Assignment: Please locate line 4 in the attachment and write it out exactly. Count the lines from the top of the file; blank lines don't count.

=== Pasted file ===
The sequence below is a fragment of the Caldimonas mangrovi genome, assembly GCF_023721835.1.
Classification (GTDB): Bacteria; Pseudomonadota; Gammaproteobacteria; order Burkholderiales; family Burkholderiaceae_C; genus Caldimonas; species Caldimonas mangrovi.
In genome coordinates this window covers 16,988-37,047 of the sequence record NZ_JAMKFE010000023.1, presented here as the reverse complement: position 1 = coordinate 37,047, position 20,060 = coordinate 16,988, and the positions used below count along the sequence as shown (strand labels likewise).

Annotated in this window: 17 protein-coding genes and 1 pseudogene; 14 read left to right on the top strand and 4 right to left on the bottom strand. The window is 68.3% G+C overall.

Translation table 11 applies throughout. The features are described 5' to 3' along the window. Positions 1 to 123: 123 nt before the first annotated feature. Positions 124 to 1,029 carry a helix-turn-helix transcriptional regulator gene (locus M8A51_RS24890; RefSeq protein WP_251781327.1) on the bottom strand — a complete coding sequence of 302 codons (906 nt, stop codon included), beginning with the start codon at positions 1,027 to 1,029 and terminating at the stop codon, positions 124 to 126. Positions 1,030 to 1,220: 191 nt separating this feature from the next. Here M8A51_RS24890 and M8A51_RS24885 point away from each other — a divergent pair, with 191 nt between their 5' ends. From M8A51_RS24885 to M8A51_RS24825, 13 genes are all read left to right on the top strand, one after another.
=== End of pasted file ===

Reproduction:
Annotated in this window: 17 protein-coding genes and 1 pseudogene; 14 read left to right on the top strand and 4 right to left on the bottom strand. The window is 68.3% G+C overall.